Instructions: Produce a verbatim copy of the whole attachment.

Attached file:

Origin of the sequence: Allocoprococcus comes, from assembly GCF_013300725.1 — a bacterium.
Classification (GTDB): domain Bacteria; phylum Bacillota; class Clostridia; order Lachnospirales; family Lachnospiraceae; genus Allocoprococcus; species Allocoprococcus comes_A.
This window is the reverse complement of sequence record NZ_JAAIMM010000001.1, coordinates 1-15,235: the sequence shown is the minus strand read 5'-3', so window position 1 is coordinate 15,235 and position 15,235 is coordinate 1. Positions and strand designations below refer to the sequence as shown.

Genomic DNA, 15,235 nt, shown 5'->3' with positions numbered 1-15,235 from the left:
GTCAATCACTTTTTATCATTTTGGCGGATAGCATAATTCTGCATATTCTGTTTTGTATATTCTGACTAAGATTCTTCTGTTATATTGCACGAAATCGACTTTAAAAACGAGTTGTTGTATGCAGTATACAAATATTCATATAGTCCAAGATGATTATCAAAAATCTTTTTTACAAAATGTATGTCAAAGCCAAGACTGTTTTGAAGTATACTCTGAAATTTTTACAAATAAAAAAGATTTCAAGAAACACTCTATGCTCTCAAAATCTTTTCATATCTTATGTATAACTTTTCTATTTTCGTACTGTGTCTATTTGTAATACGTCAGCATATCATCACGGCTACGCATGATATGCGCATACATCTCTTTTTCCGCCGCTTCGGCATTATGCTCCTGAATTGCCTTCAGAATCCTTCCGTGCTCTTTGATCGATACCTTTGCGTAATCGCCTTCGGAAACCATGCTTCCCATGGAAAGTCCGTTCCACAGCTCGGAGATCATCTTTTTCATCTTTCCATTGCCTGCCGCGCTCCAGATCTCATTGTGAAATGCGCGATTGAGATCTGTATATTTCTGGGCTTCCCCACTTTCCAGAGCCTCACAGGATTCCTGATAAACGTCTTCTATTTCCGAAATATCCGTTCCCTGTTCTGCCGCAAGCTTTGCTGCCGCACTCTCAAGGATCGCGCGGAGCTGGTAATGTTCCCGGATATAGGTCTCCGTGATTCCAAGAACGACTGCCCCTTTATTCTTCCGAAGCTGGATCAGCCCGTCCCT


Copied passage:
Origin of the sequence: Allocoprococcus comes, from assembly GCF_013300725.1 — a bacterium.
Classification (GTDB): domain Bacteria; phylum Bacillota; class Clostridia; order Lachnospirales; family Lachnospiraceae; genus Allocoprococcus; species Allocoprococcus comes_A.
This window is the reverse complement of sequence record NZ_JAAIMM010000001.1, coordinates 1-15,235: the sequence shown is the minus strand read 5'-3', so window position 1 is coordinate 15,235 and position 15,235 is coordinate 1. Positions and strand designations below refer to the sequence as shown.

Genomic DNA, 15,235 nt, shown 5'->3' with positions numbered 1-15,235 from the left:
GTCAATCACTTTTTATCATTTTGGCGGATAGCATAATTCTGCATATTCTGTTTTGTATATTCTGACTAAGATTCTTCTGTTATATTGCACGAAATCGACTTTAAAAACGAGTTGTTGTATGCAGTATACAAATATTCATATAGTCCAAGATGATTATCAAAAATCTTTTTTACAAAATGTATGTCAAAGCCAAGACTGTTTTGAAGTATACTCTGAAATTTTTACAAATAAAAAAGATTTCAAGAAACACTCTATGCTCTCAAAATCTTTTCATATCTTATGTATAACTTTTCTATTTTCGTACTGTGTCTATTTGTAATACGTCAGCATATCATCACGGCTACGCATGATATGCGCATACATCTCTTTTTCCGCCGCTTCGGCATTATGCTCCTGAATTGCCTTCAGAATCCTTCCGTGCTCTTTGATCGATACCTTTGCGTAATCGCCTTCGGAAACCATGCTTCCCATGGAAAGTCCGTTCCACAGCTCGGAGATCATCTTTTTCATCTTTCCATTGCCTGCCGCGCTCCAGATCTCATTGTGAAATGCGCGATTGAGATCTGTATATTTCTGGGCTTCCCCACTTTCCAGAGCCTCACAGGATTCCTGATAAACGTCTTCTATTTCCGAAATATCCGTTCCCTGTTCTGCCGCAAGCTTTGCTGCCGCACTCTCAAGGATCGCGCGGAGCTGGTAATGTTCCCGGATATAGGTCTCCGTGATTCCAAGAACGACTGCCCCTTTATTCTTCCGAAGCTGGATCAGCCCGTCCCT